How To Bathe Your Premature Baby

Chances are your nurse helped you bathe your premature baby in the hospital but now that you’re home you’re struggling to remember every step. Relax; follow these six easy steps to a stress-free and relaxing bath both you and your baby will love each time.

1. Be prepared

Just as you would gather supplies before making your favorite recipe, get your bath assembled in a warm environment. Choose a warm room without drafts, such as your bathroom. Turn off the phone and ask dad or another person for an extra pair of hands to help . . . just in case.

Place the baby bathtub on a firm surface, and set your bathing articles away from baby’s reach. Prepare with: a stack of warm towels, a soft wash cloth, cotton balls, gentle cleanser, a cup for rinsing, a container of warm rinse water, and a soft brush designed for babies (for cradle cap, if present).

Prepare the after-bath area for drying by padding with extra clean towels. To warm your towels before the bath, toss them into the dryer on the “delicate” cycle for 5 minutes or so. (Never use a microwave or convection oven to warm towels or clothes.)

Grab a diaper or two, since bathing often stimulates babies to relax and let loose!

 2. Test the water

Your baby’s bath should be warmer than lukewarm, so she doesn’t get chilled, but not hot. Her body temperature is 98.6 F, so aim for bath water that’s between 99ºF to 100ºF. Test the water with your elbow, rather than your hand, as our hands are used to warmer temperatures. Remember to fill a non-glass container, like a large plastic pitcher, with warm rinse water before you begin.

3. Gently place baby in the water

Supporting your baby in the crook of your arm or with your hand on her back, gently immerse baby into the warm water up to her shoulders. It’s OK if baby still has her umbilical cord, you can immerse it too unless baby’s healthcare provider has told you not to do so. Concentrate on supporting her upper body and allow her lower torso to float freely. If she doesn’t relax into the bath, she may be telling you the water is too hot or cold, that you are holding her at the wrong angle, or that she doesn’t feel well. Not all babies love baths at first. Help keep her warm by covering her torso with a wet wash cloth.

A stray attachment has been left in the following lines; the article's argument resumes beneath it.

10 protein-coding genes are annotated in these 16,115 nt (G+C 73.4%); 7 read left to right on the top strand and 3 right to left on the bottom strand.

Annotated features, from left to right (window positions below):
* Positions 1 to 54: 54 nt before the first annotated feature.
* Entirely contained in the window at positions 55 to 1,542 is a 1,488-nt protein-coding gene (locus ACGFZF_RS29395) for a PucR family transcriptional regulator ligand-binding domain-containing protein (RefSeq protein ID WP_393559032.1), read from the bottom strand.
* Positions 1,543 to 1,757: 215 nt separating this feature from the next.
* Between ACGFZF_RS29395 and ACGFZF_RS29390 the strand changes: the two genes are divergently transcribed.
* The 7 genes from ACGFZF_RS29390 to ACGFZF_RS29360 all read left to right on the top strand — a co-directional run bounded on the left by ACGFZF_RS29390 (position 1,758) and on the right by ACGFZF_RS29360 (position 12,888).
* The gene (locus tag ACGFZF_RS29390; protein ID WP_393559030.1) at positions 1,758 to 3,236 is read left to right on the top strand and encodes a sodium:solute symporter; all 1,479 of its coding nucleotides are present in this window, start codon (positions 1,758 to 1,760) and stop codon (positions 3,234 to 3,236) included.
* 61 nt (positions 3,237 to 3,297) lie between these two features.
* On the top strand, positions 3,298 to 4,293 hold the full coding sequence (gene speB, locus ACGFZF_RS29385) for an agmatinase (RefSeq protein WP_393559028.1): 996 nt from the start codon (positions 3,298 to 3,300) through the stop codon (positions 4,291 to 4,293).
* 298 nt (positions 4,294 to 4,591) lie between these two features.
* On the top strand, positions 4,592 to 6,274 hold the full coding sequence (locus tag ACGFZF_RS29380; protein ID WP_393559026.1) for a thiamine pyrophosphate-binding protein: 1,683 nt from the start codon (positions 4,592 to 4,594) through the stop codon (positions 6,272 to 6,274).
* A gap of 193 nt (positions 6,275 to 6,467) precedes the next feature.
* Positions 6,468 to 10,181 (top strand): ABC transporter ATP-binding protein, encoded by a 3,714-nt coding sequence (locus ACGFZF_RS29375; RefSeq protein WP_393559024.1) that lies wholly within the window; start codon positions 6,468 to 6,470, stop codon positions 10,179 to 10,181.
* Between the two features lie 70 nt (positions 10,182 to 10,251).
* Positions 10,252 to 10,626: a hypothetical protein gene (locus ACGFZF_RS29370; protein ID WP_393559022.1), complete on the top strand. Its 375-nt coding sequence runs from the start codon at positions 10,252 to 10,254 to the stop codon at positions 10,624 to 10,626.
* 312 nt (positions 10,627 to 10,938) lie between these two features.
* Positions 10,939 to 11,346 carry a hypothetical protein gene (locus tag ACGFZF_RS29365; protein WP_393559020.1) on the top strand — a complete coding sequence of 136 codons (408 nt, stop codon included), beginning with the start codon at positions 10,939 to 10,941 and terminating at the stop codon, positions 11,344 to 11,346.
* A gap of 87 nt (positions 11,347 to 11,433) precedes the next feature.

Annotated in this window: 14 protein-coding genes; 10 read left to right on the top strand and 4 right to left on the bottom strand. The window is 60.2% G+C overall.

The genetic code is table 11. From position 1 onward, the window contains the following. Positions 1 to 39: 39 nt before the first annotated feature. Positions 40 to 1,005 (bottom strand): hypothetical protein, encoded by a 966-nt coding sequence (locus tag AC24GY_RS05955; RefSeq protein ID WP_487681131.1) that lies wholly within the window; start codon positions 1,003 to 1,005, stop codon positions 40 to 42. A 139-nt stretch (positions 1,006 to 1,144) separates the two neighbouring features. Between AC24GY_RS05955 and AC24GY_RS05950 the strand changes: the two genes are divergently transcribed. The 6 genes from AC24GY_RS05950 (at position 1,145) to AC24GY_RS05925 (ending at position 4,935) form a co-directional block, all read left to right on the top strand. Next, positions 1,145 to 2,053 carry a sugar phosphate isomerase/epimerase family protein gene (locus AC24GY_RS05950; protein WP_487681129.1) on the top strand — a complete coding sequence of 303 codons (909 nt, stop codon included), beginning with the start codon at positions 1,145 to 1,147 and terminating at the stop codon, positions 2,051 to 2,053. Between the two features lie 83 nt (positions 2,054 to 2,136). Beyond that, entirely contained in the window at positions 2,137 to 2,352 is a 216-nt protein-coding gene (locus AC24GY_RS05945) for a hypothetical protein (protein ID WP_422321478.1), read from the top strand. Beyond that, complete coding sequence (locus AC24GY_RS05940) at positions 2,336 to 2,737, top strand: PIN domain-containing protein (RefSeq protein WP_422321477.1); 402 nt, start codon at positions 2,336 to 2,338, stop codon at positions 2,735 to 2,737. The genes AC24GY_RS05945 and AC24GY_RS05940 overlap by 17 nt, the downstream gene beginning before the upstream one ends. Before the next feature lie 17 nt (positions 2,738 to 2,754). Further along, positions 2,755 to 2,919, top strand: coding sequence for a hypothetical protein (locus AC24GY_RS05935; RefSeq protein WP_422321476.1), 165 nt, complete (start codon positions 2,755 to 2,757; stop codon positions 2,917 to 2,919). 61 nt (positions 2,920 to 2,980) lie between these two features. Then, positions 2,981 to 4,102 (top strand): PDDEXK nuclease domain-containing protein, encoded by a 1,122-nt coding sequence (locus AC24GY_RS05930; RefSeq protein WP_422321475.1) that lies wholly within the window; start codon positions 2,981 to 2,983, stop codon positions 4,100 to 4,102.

4. Clean from top to bottom

Beginning with the eyes, wipe from the inner to the outer eye corners with cotton balls or a corner of a clean wash cloth soaked and wringed of plain water. Then change cotton balls, or rotate to another corner of the cloth. Avoid cross-contamination of any bacteria housed in one eye to the other as it’s easily transferred. With this in mind, also avoid back and forth swipes on the same eye.

Continue to wash the rest of her body with mild baby cleanser. (For boys with fresh circumcisions, sponge bathe until your baby’s healthcare provider confirms it’s healed.)

Pay extra attention to the neck folds and creases in her arms and legs.

5. Rinse!

Start with pouring warm water from the top of baby’s head to the back of her neck, avoiding pouring water across her face. Then move down baby’s body, gently rinsing as you go. As you lift baby from the water to rinse her legs and feet, prepare to move her to the stack of warm towels awaiting her.

6. Pat dry

Lay baby on her back gently on the stack of warm towels and wrap her up from head to toe. While cocooned in towels, gently pat her dry–never rub baby’s skin–especially preemie skin! As her skin dries, dress her in warm clothes to help her stay warm following her bath. Now, it’s snuggle time!


Bathing Your Baby

3 Reasons to Delay Your Newborn’s First Bath

Splish, Splash in a Safe Baby Bath

Newborn Skin Care Basics

Bathing & Moisturizing Baby’s Skin

In conjunction with HUGGIES we have a section on diapering, including Practice Mindful Diapering and Diaper Rash Guide.


The Association of Women's Health, Obstetric and Neonatal Nurses (AWHONN) promotes the health of women and newborns.

Comments are closed.

Pin It on Pinterest